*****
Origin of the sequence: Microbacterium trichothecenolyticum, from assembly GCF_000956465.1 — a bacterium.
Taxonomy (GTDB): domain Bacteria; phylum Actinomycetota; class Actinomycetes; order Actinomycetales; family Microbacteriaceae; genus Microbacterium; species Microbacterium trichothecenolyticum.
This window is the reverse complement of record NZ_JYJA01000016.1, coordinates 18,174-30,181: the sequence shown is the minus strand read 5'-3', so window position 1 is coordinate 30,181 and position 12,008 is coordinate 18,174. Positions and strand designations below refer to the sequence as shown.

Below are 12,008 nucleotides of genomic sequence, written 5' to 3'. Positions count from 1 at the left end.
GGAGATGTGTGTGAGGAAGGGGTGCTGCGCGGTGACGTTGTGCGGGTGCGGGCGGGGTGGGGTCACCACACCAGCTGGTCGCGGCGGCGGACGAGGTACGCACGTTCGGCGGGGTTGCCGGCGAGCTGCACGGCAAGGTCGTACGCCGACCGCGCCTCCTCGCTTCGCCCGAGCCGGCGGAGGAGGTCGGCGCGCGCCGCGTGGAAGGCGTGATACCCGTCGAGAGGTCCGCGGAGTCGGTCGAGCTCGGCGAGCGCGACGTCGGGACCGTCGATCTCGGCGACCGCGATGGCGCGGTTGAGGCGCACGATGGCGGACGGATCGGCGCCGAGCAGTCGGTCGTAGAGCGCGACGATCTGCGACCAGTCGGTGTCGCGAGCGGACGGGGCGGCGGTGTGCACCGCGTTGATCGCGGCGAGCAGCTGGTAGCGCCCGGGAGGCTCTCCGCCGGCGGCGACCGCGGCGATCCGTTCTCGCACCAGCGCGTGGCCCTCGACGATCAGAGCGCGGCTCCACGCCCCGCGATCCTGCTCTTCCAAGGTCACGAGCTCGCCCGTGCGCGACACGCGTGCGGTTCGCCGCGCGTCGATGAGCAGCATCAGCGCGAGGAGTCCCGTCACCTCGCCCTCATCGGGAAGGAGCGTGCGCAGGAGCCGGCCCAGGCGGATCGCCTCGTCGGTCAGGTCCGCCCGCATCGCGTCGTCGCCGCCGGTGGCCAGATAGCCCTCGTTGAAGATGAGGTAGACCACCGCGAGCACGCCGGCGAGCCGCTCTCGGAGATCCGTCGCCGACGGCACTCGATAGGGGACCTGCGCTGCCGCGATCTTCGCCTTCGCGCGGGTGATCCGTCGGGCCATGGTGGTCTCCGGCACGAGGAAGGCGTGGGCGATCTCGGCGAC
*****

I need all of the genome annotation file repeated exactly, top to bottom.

Origin of the sequence: Microbacterium trichothecenolyticum, from assembly GCF_000956465.1 — a bacterium.
Taxonomy (GTDB): domain Bacteria; phylum Actinomycetota; class Actinomycetes; order Actinomycetales; family Microbacteriaceae; genus Microbacterium; species Microbacterium trichothecenolyticum.
This window is the reverse complement of record NZ_JYJA01000016.1, coordinates 18,174-30,181: the sequence shown is the minus strand read 5'-3', so window position 1 is coordinate 30,181 and position 12,008 is coordinate 18,174. Positions and strand designations below refer to the sequence as shown.

Below are 12,008 nucleotides of genomic sequence, written 5' to 3'. Positions count from 1 at the left end.
GGAGATGTGTGTGAGGAAGGGGTGCTGCGCGGTGACGTTGTGCGGGTGCGGGCGGGGTGGGGTCACCACACCAGCTGGTCGCGGCGGCGGACGAGGTACGCACGTTCGGCGGGGTTGCCGGCGAGCTGCACGGCAAGGTCGTACGCCGACCGCGCCTCCTCGCTTCGCCCGAGCCGGCGGAGGAGGTCGGCGCGCGCCGCGTGGAAGGCGTGATACCCGTCGAGAGGTCCGCGGAGTCGGTCGAGCTCGGCGAGCGCGACGTCGGGACCGTCGATCTCGGCGACCGCGATGGCGCGGTTGAGGCGCACGATGGCGGACGGATCGGCGCCGAGCAGTCGGTCGTAGAGCGCGACGATCTGCGACCAGTCGGTGTCGCGAGCGGACGGGGCGGCGGTGTGCACCGCGTTGATCGCGGCGAGCAGCTGGTAGCGCCCGGGAGGCTCTCCGCCGGCGGCGACCGCGGCGATCCGTTCTCGCACCAGCGCGTGGCCCTCGACGATCAGAGCGCGGCTCCACGCCCCGCGATCCTGCTCTTCCAAGGTCACGAGCTCGCCCGTGCGCGACACGCGTGCGGTTCGCCGCGCGTCGATGAGCAGCATCAGCGCGAGGAGTCCCGTCACCTCGCCCTCATCGGGAAGGAGCGTGCGCAGGAGCCGGCCCAGGCGGATCGCCTCGTCGGTCAGGTCCGCCCGCATCGCGTCGTCGCCGCCGGTGGCCAGATAGCCCTCGTTGAAGATGAGGTAGACCACCGCGAGCACGCCGGCGAGCCGCTCTCGGAGATCCGTCGCCGACGGCACTCGATAGGGGACCTGCGCTGCCGCGATCTTCGCCTTCGCGCGGGTGATCCGTCGGGCCATGGTGGTCTCCGGCACGAGGAAGGCGTGGGCGATCTCGGCGAC